Rhythm games developed for a platform that originated as a music playing device seem like a no brainer and the iOS has seen its fair share of titles. Some like Rock Band and Guitar Hero attempted to spin popular home-console based series onto the mobile space using licensed music purchased from an in-game store. Others though went the extra mile and based the game on the music the player already owned, generating gameplay based on those song files. Konami’s latest iOS effort, beat gather, is a game of the latter variety.
Like other games that create gameplay based on the player’s music library, beat gather can automatically generate a gameplay level* for play but beat gather also allows players to create their own levels and share them with others. The basic gameplay loop is very similar to games like Guitar Hero, with gems scrolling on the screen and needing to be hit when they reach the score bar to chain together multipliers and higher scores.
There are a couple twists to the core gameplay in beat gather though. The gems in beat gather require the player to either tap directionally, swipe and or hold and they don’t always come from the top of the screen. Instead of the traditional note highway, beat gather’s score bar moves up, down and twists diagonally with notes coming from all angels meaning there is no sitting back and relaxing as the notes come down the screen.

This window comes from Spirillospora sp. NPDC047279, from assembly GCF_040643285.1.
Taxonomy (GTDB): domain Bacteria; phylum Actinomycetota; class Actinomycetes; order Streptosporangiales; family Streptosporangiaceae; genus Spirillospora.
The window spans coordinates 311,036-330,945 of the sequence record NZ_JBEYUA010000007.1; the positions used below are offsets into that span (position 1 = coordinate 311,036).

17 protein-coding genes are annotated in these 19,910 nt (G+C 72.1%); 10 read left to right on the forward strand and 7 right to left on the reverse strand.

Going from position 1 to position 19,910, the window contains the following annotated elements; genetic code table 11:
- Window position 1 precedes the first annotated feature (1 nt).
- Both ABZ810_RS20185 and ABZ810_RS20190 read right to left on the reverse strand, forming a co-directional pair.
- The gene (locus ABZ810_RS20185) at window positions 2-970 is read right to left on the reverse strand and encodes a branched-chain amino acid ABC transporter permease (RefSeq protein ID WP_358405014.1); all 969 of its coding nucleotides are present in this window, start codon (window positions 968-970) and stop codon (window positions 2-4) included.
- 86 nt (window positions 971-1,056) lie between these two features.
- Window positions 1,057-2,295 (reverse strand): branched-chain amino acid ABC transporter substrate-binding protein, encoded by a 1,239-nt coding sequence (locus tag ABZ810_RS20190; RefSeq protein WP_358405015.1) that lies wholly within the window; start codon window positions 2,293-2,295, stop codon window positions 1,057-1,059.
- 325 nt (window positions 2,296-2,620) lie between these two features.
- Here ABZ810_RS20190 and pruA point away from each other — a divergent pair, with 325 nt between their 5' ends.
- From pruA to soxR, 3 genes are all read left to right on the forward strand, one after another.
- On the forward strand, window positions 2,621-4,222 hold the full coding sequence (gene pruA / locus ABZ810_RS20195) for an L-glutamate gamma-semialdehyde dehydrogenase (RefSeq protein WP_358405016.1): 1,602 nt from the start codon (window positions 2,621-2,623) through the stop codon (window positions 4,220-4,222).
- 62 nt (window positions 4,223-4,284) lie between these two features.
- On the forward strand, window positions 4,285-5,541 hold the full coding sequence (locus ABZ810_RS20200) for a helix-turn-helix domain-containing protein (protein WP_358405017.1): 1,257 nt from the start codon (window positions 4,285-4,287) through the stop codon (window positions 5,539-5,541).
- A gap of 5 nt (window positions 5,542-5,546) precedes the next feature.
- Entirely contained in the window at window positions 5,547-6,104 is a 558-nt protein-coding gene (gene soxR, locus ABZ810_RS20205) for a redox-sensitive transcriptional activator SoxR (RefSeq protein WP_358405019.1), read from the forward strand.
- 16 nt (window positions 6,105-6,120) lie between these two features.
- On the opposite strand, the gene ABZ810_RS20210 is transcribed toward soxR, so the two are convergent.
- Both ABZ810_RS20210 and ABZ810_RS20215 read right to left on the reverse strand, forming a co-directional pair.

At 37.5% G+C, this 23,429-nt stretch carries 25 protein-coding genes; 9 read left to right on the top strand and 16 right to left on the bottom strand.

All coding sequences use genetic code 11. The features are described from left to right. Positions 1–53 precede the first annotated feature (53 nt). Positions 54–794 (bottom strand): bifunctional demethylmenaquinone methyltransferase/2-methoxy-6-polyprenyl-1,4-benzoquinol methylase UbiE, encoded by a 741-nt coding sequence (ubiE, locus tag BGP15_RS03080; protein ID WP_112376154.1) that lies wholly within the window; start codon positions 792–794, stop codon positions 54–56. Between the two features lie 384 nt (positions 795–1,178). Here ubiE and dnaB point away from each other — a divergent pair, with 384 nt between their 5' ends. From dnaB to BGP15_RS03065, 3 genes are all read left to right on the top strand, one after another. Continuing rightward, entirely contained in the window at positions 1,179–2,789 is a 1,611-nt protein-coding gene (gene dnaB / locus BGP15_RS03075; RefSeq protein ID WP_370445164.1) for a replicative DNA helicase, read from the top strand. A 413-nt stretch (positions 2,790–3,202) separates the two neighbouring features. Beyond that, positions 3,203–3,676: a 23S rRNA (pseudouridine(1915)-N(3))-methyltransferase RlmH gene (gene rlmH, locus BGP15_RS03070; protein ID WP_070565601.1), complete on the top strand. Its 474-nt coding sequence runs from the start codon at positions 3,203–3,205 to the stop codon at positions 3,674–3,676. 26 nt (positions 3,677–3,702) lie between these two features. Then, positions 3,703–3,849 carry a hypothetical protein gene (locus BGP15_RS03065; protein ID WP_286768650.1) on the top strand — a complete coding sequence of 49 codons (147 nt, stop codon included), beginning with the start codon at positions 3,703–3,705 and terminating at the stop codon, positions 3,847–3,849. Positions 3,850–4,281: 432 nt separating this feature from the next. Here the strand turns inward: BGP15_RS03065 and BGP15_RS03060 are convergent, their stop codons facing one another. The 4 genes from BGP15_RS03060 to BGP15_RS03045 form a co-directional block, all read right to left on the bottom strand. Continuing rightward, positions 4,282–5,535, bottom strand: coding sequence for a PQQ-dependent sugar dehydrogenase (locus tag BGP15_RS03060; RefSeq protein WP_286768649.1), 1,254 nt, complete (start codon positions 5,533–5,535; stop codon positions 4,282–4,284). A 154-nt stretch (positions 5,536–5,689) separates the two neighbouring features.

When you start beat gather, you’ll only have one song slot to populate and auto-generating a song costs beat points. You’ll gain beat points for playing songs, as well as logging in and other more random reasons, but to do anything in the game you’ll require beat points. This all means that a lot of beat gather needs to be played to get all the potential slots and while it is not grossly over-reaching like many games with the same model, it does cause players to jump through some hoops to play the game. There are also cash purchases in the in-game store, but they are mostly cosmetic.
All in all, beat gather offers a lot of fun for fans of rhythm games, continuing the long line of Konami music games that get it right.
*During my review test run I did run into a few instances where it could not auto generate a level.